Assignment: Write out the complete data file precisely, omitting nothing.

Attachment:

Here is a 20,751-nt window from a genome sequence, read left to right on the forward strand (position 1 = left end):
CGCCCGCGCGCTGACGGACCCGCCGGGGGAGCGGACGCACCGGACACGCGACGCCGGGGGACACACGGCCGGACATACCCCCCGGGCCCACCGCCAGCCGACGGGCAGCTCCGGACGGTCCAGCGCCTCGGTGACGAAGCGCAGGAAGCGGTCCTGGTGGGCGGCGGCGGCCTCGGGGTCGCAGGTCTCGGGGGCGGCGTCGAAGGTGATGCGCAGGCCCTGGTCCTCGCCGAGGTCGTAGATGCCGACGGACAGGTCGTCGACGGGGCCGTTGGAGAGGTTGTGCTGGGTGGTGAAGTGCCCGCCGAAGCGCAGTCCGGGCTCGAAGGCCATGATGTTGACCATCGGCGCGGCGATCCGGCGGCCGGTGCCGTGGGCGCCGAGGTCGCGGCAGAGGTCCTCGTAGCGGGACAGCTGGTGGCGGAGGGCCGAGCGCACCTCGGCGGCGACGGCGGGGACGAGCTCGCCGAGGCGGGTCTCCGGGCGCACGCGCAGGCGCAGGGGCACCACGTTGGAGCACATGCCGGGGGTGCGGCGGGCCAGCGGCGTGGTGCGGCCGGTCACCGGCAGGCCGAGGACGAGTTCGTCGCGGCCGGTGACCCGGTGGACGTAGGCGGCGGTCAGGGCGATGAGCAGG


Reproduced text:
Here is a 20,751-nt window from a genome sequence, read left to right on the forward strand (position 1 = left end):
CGCCCGCGCGCTGACGGACCCGCCGGGGGAGCGGACGCACCGGACACGCGACGCCGGGGGACACACGGCCGGACATACCCCCCGGGCCCACCGCCAGCCGACGGGCAGCTCCGGACGGTCCAGCGCCTCGGTGACGAAGCGCAGGAAGCGGTCCTGGTGGGCGGCGGCGGCCTCGGGGTCGCAGGTCTCGGGGGCGGCGTCGAAGGTGATGCGCAGGCCCTGGTCCTCGCCGAGGTCGTAGATGCCGACGGACAGGTCGTCGACGGGGCCGTTGGAGAGGTTGTGCTGGGTGGTGAAGTGCCCGCCGAAGCGCAGTCCGGGCTCGAAGGCCATGATGTTGACCATCGGCGCGGCGATCCGGCGGCCGGTGCCGTGGGCGCCGAGGTCGCGGCAGAGGTCCTCGTAGCGGGACAGCTGGTGGCGGAGGGCCGAGCGCACCTCGGCGGCGACGGCGGGGACGAGCTCGCCGAGGCGGGTCTCCGGGCGCACGCGCAGGCGCAGGGGCACCACGTTGGAGCACATGCCGGGGGTGCGGCGGGCCAGCGGCGTGGTGCGGCCGGTCACCGGCAGGCCGAGGACGAGTTCGTCGCGGCCGGTGACCCGGTGGACGTAGGCGGCGGTCAGGGCGATGAGCAGG